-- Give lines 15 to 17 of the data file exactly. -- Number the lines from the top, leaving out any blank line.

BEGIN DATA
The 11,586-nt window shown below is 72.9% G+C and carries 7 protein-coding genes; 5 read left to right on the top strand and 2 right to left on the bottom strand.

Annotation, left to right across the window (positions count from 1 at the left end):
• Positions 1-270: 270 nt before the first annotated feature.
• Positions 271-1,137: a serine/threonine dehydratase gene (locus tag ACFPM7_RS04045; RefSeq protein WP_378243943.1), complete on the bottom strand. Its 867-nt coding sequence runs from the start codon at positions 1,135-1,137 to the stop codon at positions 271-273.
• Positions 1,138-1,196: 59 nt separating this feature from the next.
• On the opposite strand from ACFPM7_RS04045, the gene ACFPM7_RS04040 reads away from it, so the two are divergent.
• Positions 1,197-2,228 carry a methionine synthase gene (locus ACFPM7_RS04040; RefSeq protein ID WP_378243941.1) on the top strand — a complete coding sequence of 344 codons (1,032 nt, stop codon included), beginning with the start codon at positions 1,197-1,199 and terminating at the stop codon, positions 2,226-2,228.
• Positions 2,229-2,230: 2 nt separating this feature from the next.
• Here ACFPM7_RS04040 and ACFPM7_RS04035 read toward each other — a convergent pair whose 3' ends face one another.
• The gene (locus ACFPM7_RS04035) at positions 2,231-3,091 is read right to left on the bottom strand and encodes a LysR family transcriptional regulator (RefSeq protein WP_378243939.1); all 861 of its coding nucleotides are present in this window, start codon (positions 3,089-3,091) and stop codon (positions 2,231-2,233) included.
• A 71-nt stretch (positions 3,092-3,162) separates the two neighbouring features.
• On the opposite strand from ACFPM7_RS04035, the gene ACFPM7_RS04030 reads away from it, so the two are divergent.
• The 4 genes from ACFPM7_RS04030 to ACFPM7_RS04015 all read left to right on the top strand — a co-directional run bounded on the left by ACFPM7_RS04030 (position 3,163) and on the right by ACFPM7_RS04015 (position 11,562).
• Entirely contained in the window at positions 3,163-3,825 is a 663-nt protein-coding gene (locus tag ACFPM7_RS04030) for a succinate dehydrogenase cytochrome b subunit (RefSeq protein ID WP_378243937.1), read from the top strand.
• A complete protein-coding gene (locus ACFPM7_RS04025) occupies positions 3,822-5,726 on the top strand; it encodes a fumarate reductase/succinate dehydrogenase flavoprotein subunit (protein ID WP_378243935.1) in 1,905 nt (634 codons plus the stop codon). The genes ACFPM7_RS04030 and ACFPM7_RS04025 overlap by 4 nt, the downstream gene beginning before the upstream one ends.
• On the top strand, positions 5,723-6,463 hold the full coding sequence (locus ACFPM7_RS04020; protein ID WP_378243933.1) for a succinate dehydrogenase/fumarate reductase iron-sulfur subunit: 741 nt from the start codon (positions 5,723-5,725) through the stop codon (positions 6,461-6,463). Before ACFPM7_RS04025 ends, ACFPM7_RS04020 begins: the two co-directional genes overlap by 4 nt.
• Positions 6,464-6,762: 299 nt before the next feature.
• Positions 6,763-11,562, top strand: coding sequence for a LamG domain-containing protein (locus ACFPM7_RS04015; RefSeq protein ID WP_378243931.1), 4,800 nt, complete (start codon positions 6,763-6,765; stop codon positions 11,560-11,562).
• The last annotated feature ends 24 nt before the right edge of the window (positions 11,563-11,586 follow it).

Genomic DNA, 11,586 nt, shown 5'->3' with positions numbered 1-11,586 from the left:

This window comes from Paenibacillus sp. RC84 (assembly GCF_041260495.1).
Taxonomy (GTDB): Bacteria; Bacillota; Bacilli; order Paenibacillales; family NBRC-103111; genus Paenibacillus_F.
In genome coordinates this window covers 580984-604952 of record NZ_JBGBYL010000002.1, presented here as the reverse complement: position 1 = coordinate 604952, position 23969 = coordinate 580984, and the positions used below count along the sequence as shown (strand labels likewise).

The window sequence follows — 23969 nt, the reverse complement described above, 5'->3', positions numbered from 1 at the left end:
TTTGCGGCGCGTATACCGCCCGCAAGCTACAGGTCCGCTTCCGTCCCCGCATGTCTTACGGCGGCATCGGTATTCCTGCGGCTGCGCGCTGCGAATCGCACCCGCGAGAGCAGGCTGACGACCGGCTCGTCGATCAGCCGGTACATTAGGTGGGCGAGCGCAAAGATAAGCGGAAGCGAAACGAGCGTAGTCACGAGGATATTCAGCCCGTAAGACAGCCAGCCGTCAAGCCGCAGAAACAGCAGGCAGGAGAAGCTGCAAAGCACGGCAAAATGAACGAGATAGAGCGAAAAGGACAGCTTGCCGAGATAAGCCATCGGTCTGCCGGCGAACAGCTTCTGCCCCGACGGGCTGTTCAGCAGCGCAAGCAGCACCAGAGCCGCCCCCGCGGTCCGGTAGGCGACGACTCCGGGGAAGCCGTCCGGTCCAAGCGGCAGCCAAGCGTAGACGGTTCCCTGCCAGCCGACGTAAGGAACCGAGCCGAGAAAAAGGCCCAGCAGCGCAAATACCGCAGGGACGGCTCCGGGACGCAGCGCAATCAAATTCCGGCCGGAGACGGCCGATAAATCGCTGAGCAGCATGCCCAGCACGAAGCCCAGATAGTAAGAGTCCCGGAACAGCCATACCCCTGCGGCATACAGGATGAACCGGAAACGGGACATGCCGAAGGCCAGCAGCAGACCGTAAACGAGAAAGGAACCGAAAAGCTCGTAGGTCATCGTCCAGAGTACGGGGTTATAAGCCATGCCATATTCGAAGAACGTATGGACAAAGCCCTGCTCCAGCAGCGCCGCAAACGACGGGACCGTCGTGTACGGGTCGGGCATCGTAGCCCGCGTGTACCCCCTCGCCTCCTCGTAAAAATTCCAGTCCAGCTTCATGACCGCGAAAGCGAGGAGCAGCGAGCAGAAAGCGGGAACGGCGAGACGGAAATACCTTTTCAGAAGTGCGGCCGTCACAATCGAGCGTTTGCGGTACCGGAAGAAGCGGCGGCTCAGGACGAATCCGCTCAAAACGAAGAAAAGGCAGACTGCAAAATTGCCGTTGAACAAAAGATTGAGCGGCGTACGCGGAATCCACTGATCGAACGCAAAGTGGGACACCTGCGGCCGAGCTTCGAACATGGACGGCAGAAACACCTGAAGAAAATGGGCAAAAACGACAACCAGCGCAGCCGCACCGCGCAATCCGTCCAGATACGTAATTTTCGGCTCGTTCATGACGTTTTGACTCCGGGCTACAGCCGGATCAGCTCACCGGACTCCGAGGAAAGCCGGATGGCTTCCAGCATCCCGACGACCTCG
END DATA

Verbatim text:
• A complete protein-coding gene (locus ACFPM7_RS04025) occupies positions 3,822-5,726 on the top strand; it encodes a fumarate reductase/succinate dehydrogenase flavoprotein subunit (protein ID WP_378243935.1) in 1,905 nt (634 codons plus the stop codon). The genes ACFPM7_RS04030 and ACFPM7_RS04025 overlap by 4 nt, the downstream gene beginning before the upstream one ends.
• On the top strand, positions 5,723-6,463 hold the full coding sequence (locus ACFPM7_RS04020; protein ID WP_378243933.1) for a succinate dehydrogenase/fumarate reductase iron-sulfur subunit: 741 nt from the start codon (positions 5,723-5,725) through the stop codon (positions 6,461-6,463). Before ACFPM7_RS04025 ends, ACFPM7_RS04020 begins: the two co-directional genes overlap by 4 nt.
• Positions 6,464-6,762: 299 nt before the next feature.